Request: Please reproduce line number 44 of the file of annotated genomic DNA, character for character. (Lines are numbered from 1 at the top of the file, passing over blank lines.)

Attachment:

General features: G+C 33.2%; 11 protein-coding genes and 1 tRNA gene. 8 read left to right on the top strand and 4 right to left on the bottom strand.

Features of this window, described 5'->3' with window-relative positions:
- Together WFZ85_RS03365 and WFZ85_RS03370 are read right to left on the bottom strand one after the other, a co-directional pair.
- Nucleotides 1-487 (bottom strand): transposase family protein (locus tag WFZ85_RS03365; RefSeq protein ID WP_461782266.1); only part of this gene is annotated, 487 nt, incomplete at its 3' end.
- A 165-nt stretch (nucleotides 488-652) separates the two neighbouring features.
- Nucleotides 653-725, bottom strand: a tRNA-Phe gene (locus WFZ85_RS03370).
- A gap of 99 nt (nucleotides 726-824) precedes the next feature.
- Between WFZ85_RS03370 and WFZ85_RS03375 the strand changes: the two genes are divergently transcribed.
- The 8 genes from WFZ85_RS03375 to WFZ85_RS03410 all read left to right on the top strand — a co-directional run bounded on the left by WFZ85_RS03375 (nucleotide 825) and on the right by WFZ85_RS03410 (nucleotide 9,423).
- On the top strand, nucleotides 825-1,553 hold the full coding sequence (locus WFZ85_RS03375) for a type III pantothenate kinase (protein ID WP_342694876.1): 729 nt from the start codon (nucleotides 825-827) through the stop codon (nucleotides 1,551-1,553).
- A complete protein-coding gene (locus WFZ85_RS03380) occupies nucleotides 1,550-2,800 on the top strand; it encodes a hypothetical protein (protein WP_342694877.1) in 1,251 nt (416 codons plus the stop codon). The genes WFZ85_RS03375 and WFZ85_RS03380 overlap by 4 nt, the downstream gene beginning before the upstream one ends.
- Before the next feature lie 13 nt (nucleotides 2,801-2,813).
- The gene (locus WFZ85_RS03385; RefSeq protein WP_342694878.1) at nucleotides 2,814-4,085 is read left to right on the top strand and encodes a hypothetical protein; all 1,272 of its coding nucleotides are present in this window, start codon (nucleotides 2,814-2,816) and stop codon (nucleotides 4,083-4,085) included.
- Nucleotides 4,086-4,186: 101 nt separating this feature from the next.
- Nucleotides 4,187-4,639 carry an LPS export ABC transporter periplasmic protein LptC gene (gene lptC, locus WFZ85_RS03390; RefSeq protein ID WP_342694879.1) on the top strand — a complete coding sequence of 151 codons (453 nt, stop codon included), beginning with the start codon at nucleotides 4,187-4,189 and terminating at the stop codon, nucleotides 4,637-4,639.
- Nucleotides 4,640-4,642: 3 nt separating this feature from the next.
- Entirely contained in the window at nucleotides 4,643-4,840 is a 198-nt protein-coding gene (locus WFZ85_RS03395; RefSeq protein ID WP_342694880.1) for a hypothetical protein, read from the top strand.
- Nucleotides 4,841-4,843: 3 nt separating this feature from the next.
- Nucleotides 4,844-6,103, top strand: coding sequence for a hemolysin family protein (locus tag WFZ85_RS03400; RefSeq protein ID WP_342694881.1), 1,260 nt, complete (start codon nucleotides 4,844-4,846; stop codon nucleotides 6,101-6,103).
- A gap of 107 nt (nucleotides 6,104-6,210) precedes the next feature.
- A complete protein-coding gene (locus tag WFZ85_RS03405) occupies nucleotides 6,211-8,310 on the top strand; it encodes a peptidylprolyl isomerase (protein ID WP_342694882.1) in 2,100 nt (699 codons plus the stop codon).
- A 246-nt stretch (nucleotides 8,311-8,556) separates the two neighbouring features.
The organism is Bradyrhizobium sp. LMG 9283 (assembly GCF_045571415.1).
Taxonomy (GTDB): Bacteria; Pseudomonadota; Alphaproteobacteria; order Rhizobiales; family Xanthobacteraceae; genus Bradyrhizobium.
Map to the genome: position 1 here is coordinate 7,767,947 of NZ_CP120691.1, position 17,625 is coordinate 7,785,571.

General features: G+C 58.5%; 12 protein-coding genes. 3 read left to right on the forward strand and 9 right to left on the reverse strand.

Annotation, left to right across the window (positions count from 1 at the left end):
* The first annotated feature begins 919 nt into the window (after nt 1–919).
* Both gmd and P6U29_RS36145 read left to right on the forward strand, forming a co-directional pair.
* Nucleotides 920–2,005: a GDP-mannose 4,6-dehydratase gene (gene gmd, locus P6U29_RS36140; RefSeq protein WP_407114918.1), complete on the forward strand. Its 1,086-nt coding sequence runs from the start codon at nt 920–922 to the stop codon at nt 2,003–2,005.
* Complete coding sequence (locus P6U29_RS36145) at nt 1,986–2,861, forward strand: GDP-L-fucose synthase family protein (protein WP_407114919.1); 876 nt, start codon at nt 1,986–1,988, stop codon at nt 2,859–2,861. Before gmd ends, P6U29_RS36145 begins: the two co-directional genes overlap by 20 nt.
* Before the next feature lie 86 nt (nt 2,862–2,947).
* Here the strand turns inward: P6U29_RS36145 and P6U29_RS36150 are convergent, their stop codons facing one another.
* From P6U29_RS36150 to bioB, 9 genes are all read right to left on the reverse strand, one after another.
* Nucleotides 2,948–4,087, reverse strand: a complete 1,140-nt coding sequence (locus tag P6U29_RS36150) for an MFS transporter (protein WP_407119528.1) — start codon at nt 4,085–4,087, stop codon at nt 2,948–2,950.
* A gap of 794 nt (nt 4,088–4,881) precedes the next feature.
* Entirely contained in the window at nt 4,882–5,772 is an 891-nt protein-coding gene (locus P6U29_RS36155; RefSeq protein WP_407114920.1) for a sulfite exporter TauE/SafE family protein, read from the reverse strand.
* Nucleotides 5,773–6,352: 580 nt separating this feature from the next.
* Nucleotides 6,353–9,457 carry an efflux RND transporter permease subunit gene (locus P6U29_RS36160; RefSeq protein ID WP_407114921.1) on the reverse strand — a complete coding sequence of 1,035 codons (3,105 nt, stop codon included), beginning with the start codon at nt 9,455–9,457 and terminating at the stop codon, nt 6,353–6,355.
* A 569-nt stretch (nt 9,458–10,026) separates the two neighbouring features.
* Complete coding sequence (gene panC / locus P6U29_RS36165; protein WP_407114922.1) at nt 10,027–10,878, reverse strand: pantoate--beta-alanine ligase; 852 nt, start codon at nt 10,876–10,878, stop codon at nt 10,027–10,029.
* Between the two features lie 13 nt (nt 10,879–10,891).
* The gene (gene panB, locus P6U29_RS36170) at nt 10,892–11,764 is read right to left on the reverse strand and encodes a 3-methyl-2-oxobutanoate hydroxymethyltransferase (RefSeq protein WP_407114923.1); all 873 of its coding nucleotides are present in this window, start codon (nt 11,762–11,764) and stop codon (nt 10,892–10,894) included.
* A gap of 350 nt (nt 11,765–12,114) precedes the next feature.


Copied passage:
* A gap of 350 nt (nt 11,765–12,114) precedes the next feature.